Connect with us

Hi, what are you looking for?

CleanTechnica

Clean Power

How LA Can Harness Solar Energy To Create Jobs & Prosperity

Originally published on the ECOreport.

Los Angeles skyline and San Gabriel mountains – Nserrano, CC By 3.0, en wikipedia

Los Angeles skyline and San Gabriel mountains
Image Credit: Nserrano, CC BY 3.0 license

Los Angeles has the potential to become the largest per capita provider of rooftop solar in California. Over 40% of the areas where solar could be installed are also in need of significant socioeconomic and environmental investment. A new report from the LABC Institute discusses how this can be done. The first step would be to scale up the FiT program from its current 100 MW to 600 MW.

This is halfway to the 1,200 MW that the city hopes to have installed by 2020, in order to achieve its part in California’s goal to obtain 1/3 of its energy from renewable sources by 2020.

“The CLEAN LA Solar FIT program is paving the way to secure our city’s future as a statewide and national leader in solar production, helping our environment and economy alike,” Mayor Garcetti said.

Environment California, Mayor Eric Garcetti, numerous politicians, non-profits, and businesses (including SolarCity, Sunrun, and Sungevity) all support this goal.

Prior studies commissioned by the LABC Institute have shown that Los Angeles has 10,000 acres of rooftop solar potential, which could support a far larger FIT than is being discussed.

The report suggests “that the program should encourage solar job creation in high-need areas, and that disadvantaged worker credits and local business preferences be built into the program.” There are already a number of local and student programs in low-income areas in the San Fernando Valley, Downtown, and in East Los Angeles. Some target disadvantaged and at-risk youth, including Homeboy Industries’ Solar Installation Training and Certification Program, which works with ex-offenders and former gang members, and the Los Angeles Conversation Corps’ Green Job Training Program, which serves low-income youth.

Solar installation on roof of Oxnard Plaza Apartments- LADWP photo (Click on picture to expand photo, or on this link to access article about Oxnard plaza

Solar installation on roof of Oxnard Plaza Apartments
Image Credit: LADWP photo (Read more about the Oxnard plaza installation.)

“An increasing body of research, including from organizations such as the Federal Reserve and the International Monetary Fund, is showing that economic growth strategies that advance social equity can also result in long- term, economic growth.”

The authors also call for further streamlining of the permitting process. They recommend that Mayor Garcetti’s online permit processing, for small residential solar projects, be followed up on. This will help end the long wait times in the application process.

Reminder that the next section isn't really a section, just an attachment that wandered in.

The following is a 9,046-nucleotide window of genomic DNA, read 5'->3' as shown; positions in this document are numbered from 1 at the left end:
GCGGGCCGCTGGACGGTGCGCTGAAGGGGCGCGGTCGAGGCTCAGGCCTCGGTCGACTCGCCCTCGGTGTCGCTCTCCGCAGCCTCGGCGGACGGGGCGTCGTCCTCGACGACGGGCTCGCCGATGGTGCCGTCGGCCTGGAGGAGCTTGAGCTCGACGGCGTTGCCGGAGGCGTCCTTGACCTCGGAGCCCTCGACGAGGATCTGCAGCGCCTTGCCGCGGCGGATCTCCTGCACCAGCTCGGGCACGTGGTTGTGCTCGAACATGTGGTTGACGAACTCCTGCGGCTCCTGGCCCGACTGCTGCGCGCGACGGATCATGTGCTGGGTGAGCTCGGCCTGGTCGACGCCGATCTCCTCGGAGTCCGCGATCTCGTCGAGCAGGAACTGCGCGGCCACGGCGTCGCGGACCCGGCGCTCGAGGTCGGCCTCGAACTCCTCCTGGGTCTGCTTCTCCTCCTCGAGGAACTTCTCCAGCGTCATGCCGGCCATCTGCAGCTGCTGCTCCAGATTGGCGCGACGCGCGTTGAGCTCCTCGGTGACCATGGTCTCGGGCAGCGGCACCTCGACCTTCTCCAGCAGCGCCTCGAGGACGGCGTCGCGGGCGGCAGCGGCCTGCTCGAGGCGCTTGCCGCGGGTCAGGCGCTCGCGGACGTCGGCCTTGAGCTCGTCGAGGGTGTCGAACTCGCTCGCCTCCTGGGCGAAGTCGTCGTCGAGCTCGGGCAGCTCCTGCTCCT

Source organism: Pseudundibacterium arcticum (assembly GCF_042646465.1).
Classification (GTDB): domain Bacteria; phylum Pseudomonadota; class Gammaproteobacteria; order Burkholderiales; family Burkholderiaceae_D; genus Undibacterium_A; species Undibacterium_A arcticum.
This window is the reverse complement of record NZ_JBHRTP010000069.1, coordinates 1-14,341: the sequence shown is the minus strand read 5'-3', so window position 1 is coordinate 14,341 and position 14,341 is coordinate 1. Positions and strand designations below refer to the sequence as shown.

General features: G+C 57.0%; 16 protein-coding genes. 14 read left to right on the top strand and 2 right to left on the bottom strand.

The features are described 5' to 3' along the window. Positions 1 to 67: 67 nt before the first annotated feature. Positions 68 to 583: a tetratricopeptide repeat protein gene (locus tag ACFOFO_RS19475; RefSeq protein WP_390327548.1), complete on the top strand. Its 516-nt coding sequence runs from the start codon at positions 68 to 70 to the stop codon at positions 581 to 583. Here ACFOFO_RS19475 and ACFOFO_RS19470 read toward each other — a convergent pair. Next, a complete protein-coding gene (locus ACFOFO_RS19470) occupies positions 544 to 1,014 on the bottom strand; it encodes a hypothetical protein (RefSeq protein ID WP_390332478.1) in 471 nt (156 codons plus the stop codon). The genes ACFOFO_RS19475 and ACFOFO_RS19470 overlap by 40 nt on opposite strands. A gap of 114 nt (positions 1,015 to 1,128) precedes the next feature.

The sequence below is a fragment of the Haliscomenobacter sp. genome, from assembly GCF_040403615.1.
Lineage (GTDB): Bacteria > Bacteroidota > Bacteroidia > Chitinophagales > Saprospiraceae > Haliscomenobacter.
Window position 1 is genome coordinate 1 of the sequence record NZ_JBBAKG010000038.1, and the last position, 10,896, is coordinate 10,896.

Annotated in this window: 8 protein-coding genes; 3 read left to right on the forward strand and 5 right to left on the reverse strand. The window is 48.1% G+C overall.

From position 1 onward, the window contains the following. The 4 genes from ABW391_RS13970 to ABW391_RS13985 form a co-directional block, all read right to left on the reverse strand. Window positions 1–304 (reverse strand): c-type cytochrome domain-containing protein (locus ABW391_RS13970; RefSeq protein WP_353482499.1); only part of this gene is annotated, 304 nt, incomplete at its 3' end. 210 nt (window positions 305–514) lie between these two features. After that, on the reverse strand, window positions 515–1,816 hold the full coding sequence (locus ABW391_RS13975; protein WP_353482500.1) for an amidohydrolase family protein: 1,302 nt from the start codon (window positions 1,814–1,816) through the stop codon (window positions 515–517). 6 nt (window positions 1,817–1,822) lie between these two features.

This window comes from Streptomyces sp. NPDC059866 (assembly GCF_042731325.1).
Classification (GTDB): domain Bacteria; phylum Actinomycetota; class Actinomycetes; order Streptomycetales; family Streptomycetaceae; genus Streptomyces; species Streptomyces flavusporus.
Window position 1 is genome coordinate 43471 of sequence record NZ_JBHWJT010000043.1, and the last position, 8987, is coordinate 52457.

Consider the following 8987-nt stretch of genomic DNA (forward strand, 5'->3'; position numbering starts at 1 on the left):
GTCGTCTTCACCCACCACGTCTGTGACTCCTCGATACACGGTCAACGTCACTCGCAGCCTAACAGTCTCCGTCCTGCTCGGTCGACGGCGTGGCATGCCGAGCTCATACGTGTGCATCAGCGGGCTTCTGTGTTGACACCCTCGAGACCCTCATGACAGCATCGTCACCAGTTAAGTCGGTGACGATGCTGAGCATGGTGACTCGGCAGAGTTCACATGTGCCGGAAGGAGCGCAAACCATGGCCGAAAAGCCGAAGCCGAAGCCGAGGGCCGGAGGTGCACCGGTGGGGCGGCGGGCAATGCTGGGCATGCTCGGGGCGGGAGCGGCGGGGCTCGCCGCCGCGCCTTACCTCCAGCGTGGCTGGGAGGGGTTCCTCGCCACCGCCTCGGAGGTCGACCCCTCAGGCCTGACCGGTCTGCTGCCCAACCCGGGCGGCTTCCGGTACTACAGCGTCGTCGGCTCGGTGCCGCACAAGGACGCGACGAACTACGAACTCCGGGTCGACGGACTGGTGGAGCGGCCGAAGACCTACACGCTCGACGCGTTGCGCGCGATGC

At the moment, 109 (or 43%) of Los Angeles’ FIT projects are “in-progress” and 20 are near completion. Another 126 projects (or 49%) are on hold and not initially selected for development. To date, 21 projects (or 8%) have been cancelled.

“It’s very encouraging to see that FIT applications are rolling in from across the city, particularly low-income neighborhoods where the environmental and economic benefits are so important,” said Dr. Manuel Pastor, Director of the USC PERE and one of the report’s authors.

This appears to have had some impact in the city’s construction industry. Unemployment has dropped from 19%, a few years ago, to 13.5% today.

There are currently more than 300 solar firms employing close to 11,000 people in southern California.

 
 
 
Don't want to miss a cleantech story? Sign up for daily news updates from CleanTechnica on email. Or follow us on Google News!
 

Have a tip for CleanTechnica, want to advertise, or want to suggest a guest for our CleanTech Talk podcast? Contact us here.
Advertisement
 
Written By

is the President of Cortes Community Radio , CKTZ 89.5 FM, where he has hosted a half hour program since 2014, and editor of the Cortes Currents (formerly the ECOreport), a website dedicated to exploring how our lifestyle choices and technologies affect the West Coast of British Columbia. He writes for both writes for both Clean Technica and PlanetSave on Important Media. He is a research junkie who has written over 2,000 articles since he was first published in 1982. Roy lives on Cortes Island, BC, Canada.

Comments

You May Also Like

Cap And Trade

For the last forty-odd years, the American Legislative Exchange Council, or ALEC, has been a mainstay of the conservative movement and major force in...

Clean Power

Taiwan's Ministry of Economic Affairs has finally announced the 2019 Feed-in Tariff (FiT) for offshore wind projects revealing new numbers which, though not what...

Batteries

Welcome to the next issue of China × Cleantech, September edition. This monthly report is how we attempt to keep you informed on the...

Clean Power

Growth in Japan's solar power sector is predicted to slow over the coming decade, according to a new analysis from the Fitch Group, but...

Copyright © 2023 CleanTechnica. The content produced by this site is for entertainment purposes only. Opinions and comments published on this site may not be sanctioned by and do not necessarily represent the views of CleanTechnica, its owners, sponsors, affiliates, or subsidiaries.